• five leading sports betting brand websites: TAB, Tom Waterhouse, Sportingbet, Sportsbet, and Centrebet and
  • NRL and AFL websites.

The focus groups were made up of small friendship groups in both urban and regional Victoria, and explored:

  • participants' awareness, response and interactions with sports betting brands and
  • the role of sports betting, sports betting brands, and sport in their socialising and consumption practices.

Limitations

  • One dimensional study: This was an exploratory study, and only considered one dimension of consumption communities relating to sports betting – specifically how brands use community markers and the responses of young adult gamblers to these activities.
  • Findings may only relate to young adults: While the findings are indicative of the way that young people interact with sports betting advertising, the findings may not apply to other segments of the population. For example, younger people or older segments may have different perceptions and interactions.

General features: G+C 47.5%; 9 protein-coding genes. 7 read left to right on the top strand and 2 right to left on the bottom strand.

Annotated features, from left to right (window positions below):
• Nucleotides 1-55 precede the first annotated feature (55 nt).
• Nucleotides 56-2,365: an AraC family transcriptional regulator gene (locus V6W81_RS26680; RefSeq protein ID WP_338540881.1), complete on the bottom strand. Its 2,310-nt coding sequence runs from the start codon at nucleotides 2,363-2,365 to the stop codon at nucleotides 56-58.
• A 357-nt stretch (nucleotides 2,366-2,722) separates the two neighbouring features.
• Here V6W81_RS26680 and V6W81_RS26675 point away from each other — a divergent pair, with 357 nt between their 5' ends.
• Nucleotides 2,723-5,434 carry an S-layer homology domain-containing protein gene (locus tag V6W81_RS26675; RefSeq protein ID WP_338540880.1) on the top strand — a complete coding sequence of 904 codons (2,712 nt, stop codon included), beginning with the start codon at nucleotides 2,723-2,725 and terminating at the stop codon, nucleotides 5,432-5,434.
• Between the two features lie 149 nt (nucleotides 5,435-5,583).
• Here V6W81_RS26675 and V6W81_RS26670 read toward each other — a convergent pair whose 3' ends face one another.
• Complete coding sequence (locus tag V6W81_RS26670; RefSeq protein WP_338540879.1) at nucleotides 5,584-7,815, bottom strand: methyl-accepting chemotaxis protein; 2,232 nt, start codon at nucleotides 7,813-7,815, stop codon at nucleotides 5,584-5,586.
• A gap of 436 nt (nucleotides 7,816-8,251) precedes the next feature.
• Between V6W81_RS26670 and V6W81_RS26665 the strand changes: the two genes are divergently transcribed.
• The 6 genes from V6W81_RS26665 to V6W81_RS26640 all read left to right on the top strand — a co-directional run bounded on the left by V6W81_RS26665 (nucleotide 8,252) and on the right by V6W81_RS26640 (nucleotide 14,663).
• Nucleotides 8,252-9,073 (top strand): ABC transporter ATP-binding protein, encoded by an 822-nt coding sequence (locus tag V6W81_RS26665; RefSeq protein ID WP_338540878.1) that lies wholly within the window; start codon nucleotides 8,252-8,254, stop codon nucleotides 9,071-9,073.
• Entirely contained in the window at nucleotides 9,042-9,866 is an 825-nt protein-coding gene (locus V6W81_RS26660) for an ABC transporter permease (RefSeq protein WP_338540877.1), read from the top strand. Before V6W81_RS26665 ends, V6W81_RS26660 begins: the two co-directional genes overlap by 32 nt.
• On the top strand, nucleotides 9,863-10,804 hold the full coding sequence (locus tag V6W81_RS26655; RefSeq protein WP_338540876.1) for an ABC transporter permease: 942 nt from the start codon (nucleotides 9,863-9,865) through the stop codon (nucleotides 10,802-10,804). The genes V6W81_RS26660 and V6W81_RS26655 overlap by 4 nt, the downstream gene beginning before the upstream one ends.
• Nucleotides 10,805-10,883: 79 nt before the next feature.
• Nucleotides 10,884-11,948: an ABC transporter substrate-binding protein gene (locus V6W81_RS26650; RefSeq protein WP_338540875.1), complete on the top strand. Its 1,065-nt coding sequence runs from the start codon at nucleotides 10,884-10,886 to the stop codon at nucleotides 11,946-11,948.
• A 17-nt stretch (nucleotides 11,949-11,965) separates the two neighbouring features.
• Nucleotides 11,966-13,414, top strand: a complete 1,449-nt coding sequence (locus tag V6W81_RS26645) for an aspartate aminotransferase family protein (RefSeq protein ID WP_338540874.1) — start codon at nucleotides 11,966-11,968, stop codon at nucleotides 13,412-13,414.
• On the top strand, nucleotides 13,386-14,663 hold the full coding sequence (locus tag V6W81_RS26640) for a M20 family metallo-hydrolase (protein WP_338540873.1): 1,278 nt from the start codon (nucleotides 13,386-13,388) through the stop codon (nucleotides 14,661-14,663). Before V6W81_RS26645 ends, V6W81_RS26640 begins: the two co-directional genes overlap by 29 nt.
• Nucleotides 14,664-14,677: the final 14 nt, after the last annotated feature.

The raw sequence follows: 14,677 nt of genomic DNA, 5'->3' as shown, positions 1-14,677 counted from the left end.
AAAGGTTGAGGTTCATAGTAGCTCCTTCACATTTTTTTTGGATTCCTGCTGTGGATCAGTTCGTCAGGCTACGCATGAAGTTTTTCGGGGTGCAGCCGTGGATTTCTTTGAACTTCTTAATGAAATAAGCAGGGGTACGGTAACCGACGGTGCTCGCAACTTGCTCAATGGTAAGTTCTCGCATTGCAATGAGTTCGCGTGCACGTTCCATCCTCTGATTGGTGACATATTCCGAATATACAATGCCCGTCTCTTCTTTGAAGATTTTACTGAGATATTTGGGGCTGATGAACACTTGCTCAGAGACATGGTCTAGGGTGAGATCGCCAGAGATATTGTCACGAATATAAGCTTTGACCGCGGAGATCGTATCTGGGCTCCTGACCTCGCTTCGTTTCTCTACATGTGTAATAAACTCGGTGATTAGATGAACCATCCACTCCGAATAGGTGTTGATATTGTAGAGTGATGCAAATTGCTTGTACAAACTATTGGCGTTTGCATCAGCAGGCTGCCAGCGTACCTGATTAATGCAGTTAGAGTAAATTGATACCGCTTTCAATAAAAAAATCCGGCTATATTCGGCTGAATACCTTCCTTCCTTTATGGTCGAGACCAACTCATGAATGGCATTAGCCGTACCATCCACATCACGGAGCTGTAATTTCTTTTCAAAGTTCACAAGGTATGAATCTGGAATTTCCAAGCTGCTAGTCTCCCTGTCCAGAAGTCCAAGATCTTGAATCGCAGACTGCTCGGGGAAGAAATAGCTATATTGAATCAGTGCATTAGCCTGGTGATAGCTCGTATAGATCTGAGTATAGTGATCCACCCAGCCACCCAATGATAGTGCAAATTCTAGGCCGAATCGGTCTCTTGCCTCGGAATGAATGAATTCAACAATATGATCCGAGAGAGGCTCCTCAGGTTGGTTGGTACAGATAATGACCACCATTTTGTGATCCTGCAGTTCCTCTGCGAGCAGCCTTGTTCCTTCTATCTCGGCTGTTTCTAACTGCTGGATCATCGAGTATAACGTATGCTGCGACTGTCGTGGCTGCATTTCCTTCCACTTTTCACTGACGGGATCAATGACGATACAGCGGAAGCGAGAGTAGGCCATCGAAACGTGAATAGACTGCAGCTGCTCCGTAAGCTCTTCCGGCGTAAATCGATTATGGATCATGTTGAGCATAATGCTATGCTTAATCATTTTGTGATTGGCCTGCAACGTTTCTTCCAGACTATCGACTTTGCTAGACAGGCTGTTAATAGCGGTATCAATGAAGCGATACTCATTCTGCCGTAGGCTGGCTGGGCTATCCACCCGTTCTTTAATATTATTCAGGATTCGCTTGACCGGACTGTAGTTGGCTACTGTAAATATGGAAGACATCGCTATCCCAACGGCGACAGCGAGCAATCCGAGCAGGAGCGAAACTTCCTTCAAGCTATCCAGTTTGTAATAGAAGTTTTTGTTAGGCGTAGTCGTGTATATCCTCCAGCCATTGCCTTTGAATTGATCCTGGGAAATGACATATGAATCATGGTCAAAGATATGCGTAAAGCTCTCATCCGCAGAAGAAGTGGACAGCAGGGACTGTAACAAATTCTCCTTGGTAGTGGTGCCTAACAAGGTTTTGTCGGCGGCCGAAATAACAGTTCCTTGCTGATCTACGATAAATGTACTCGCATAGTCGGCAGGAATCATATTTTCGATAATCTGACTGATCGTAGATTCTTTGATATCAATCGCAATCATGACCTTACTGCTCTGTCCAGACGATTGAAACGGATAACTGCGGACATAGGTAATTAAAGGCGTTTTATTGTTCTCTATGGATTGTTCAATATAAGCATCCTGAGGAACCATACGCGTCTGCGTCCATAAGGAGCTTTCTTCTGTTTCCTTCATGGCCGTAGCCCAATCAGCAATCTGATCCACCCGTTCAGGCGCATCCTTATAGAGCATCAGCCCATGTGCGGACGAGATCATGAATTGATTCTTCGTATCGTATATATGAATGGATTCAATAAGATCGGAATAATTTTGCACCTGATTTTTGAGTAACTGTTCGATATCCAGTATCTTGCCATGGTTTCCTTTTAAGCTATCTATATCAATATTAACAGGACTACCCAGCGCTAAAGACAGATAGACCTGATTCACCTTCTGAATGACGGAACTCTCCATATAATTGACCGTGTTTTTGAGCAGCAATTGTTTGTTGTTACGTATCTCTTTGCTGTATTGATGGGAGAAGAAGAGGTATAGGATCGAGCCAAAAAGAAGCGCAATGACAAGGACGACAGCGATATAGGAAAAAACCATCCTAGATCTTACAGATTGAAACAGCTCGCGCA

• Focus on AFL and NRL only: This study focused on sports betting advertising and the AFL and NRL sporting codes. However, there may be different interactions between consumers and other types of sports betting advertising in other types of sports or sporting events.

What were key findings of the research?

Content analysis of websites

  • Sports betting, AFL and NRL website use marketing strategies to engage consumers in gambling activity, and act to enhance the sense of brand community experienced.
  • The creation of a brand community was more evident in the sports betting websites than on the football codes websites.
  • The sense of brand community was created by promotions.